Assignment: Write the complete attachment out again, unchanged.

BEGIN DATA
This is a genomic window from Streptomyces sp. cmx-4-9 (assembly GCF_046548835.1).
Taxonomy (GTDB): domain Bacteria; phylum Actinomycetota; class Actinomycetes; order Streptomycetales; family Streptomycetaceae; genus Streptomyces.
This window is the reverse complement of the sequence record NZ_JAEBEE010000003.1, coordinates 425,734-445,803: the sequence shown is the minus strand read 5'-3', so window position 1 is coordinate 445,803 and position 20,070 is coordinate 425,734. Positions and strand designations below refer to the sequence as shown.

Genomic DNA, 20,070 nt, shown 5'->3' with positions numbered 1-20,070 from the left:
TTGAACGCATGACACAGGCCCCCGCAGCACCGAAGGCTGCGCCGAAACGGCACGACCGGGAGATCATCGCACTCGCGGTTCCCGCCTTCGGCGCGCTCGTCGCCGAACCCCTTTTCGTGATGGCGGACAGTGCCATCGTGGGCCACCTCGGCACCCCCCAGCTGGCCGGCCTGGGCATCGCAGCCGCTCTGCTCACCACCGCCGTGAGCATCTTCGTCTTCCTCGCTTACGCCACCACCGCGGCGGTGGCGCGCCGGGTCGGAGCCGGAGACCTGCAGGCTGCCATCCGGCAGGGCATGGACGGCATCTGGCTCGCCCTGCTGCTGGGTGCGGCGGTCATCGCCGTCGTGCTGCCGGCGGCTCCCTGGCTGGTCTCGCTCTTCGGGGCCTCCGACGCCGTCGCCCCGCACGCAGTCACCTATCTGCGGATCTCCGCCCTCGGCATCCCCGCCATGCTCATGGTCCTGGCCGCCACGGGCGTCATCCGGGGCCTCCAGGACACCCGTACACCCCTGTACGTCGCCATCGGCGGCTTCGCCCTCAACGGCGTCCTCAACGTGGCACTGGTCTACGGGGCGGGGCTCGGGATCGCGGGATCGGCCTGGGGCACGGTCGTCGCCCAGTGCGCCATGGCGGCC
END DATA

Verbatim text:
This is a genomic window from Streptomyces sp. cmx-4-9 (assembly GCF_046548835.1).
Taxonomy (GTDB): domain Bacteria; phylum Actinomycetota; class Actinomycetes; order Streptomycetales; family Streptomycetaceae; genus Streptomyces.
This window is the reverse complement of the sequence record NZ_JAEBEE010000003.1, coordinates 425,734-445,803: the sequence shown is the minus strand read 5'-3', so window position 1 is coordinate 445,803 and position 20,070 is coordinate 425,734. Positions and strand designations below refer to the sequence as shown.

Genomic DNA, 20,070 nt, shown 5'->3' with positions numbered 1-20,070 from the left:
TTGAACGCATGACACAGGCCCCCGCAGCACCGAAGGCTGCGCCGAAACGGCACGACCGGGAGATCATCGCACTCGCGGTTCCCGCCTTCGGCGCGCTCGTCGCCGAACCCCTTTTCGTGATGGCGGACAGTGCCATCGTGGGCCACCTCGGCACCCCCCAGCTGGCCGGCCTGGGCATCGCAGCCGCTCTGCTCACCACCGCCGTGAGCATCTTCGTCTTCCTCGCTTACGCCACCACCGCGGCGGTGGCGCGCCGGGTCGGAGCCGGAGACCTGCAGGCTGCCATCCGGCAGGGCATGGACGGCATCTGGCTCGCCCTGCTGCTGGGTGCGGCGGTCATCGCCGTCGTGCTGCCGGCGGCTCCCTGGCTGGTCTCGCTCTTCGGGGCCTCCGACGCCGTCGCCCCGCACGCAGTCACCTATCTGCGGATCTCCGCCCTCGGCATCCCCGCCATGCTCATGGTCCTGGCCGCCACGGGCGTCATCCGGGGCCTCCAGGACACCCGTACACCCCTGTACGTCGCCATCGGCGGCTTCGCCCTCAACGGCGTCCTCAACGTGGCACTGGTCTACGGGGCGGGGCTCGGGATCGCGGGATCGGCCTGGGGCACGGTCGTCGCCCAGTGCGCCATGGCGGCC